Health reform is the Holy Grail for Democrats, but it may turn out instead to be their political death march.

President Obama has told Democrats in Congress they must usher in "historic change" by courageously voting for reform, assuring them the voters will thank them later.

But "later" may be too late for many members who feel they are being forced to walk the plank and vote for a bill that becomes more unpopular by the day.

For starters, the bills cover only about half of the uninsured -- missing by miles the Democrats' goal of universal coverage. The Senate bill would leave 23 million people without insurance, and the House bill, at least 18 million, while spending nearly $2.5 trillion in the first year the program is implemented.

Next, people will feel the pain well before they see the gain. The bills start collecting new and higher taxes in 2010, but people won't start seeing any subsidies to help them buy insurance until 2014.

Health insurers and medical suppliers who must pay the new taxes will quickly raise their prices, leading to higher health insurance costs. Because Obama repeatedly has claimed the legislation will lower health-care costs, small businesses and citizens expecting relief will feel especially betrayed.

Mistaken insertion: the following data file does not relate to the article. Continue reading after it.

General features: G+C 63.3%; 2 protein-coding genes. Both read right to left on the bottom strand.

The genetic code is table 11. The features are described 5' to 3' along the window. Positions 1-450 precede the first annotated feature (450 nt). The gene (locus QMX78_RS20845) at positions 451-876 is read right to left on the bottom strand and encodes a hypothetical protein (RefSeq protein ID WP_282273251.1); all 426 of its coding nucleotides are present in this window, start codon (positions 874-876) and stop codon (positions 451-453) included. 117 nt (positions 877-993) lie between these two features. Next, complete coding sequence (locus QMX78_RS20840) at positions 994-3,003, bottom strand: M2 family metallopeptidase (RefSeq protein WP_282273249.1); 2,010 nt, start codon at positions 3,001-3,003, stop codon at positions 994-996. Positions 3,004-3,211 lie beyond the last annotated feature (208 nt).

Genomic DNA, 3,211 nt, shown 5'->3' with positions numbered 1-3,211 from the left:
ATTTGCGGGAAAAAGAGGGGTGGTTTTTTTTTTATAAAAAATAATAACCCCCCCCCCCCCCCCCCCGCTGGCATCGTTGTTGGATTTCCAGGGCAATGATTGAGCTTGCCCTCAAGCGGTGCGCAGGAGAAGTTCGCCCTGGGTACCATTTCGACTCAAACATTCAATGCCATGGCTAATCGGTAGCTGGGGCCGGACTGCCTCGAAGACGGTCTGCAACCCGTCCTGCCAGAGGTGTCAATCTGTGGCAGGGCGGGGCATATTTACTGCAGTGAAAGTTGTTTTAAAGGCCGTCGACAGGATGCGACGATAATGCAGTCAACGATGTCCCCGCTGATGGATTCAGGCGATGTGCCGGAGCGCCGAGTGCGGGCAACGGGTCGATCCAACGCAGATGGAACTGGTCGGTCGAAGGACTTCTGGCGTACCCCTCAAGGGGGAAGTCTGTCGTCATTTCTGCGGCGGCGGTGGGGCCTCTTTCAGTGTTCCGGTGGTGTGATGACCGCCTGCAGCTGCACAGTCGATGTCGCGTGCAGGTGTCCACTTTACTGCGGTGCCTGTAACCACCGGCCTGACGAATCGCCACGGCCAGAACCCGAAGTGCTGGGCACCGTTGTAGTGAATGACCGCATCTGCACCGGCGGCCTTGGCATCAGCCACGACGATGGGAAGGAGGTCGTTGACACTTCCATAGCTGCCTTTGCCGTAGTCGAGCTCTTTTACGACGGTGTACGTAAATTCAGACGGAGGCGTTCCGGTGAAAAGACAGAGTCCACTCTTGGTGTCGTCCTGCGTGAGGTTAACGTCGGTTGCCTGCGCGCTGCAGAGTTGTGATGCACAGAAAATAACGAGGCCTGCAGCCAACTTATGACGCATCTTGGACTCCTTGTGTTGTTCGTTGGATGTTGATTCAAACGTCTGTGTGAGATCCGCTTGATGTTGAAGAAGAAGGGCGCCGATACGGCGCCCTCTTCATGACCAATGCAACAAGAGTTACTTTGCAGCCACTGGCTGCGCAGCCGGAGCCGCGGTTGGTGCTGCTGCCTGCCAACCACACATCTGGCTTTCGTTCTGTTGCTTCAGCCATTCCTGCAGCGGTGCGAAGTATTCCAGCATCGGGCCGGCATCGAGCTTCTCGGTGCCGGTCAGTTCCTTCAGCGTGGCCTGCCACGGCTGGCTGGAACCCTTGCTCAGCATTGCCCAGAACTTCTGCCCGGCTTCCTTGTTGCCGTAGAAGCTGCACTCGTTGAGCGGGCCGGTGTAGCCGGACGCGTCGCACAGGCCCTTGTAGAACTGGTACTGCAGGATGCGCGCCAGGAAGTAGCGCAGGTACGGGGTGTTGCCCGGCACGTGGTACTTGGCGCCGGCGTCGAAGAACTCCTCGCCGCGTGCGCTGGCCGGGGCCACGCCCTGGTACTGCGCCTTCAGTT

The Congressional Budget Office says the legislation will actually make the cost problem worse. It found that families purchasing health insurance in the individual market would see an increase in their premiums by $2,100 in the year 2016.

That's over and above the increases they already would face. A family would pay $15,200 for health insurance in 2016 with reform, and $13,100 if Congress does nothing.

Young people get hit the hardest with reform. Studies show the legislation would force them to pay premiums two or three times the amount they otherwise would be charged based upon their age and expected use of health services.

And seniors already are outraged because of nearly $500 billion in cuts to Medicare and are on high alert about potential rationing.

The Democrats didn't lose Congress in 1994 because they failed to enact the Clinton health reform bill, as members of Congress are being told. They lost because they were pushing a plan that was hugely unpopular with the voters. Just like today.

Republicans don't have the votes in either house of Congress to stop passage. Before Congress takes a final vote on compromise legislation, the only Democrats who may find health care to be a political gain are those who stand up and say, "Stop!"

Grace-Marie Turner is president and founder of the Galen Institute in Alexandria, Va.